Top 5 life lessons from mountain biking – Part 4a

by Steve Brock on October 24, 2012

We’ve pedaled our way through life lessons on how faster can be safer, on finding your cadence and on how where you stare is where you will steer. Now it is time for life lesson number 4:

Don’t turn to turn.

On a bicycle, turning is more about leaning and letting your body guide where your bike will move. You have to trust that your body (and subconscious mind) knows how to get you where you want to go.

If you learned to ride a bike as a kid, you’ve probably forgotten how you initially got the bike to balance or turn. If you could un-record years of muscle memory, you’d find that staying upright on a bike is totally non-intuitive. You have to make small movements, turning your front wheel in the direction you’re falling.

You can’t think your way into understanding that process. Your conscious mind will always reject as irrational the very approach to turning that will keep you from leaving bits of skin, clothing and self esteem on the asphalt.

Turning on a mountain bike is an exaggerated version of this form of leaning and balance. You make numerous micro adjustments in ways you don’t consciously realize. Your body learns to turn even if your head is still back there staring at that big rock in the trail and thinking it would be a better idea to maybe walk for a while.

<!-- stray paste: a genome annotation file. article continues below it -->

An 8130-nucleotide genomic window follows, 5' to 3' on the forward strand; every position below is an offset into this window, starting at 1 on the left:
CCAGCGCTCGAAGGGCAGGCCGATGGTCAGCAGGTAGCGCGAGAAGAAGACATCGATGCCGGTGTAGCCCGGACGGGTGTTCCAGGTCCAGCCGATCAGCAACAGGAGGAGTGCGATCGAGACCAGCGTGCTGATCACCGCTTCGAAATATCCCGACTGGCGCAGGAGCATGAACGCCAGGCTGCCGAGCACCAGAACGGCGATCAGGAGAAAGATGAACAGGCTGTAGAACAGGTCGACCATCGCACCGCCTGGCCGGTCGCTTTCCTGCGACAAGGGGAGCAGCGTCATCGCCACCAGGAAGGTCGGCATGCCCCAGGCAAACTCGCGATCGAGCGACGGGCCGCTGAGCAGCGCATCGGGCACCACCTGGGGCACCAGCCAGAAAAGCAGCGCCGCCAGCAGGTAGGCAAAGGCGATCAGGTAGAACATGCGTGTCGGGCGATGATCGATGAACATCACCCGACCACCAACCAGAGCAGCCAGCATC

A good mountain biker learns to trust his or her body and to develop a very fluid center of gravity. You have to lean forward going up a hill. On a steep descent, you have to scoot so far back on or even past your seat that I’ve heard of riders getting tire burns on their rear end.

A sharp turn could have you leaning almost horizontally and you’ll be all over the place shifting left and right to balance on narrow “skinnies” or slick root-infested trails. Mountain bikers even refer to the idea of “dancing with the bike” where the rider and the machine are like Fred and Ginger swirling across the floor. Good riders learn that balance and turning become easier and smoother when you trust and move with your partner (your bike) in ways that don’t always make sense at first, but become a part of you over time.

So how does this apply to travel or to life? I’ll share my thoughts next time, but you tell me. Seriously, what are some ways you see issues of balance and turning applied to your own life or trips?

To be continued…

If you haven’t already done so, check out Lesson 1, Lesson 2Lesson 3Lesson 4b and Lesson 5

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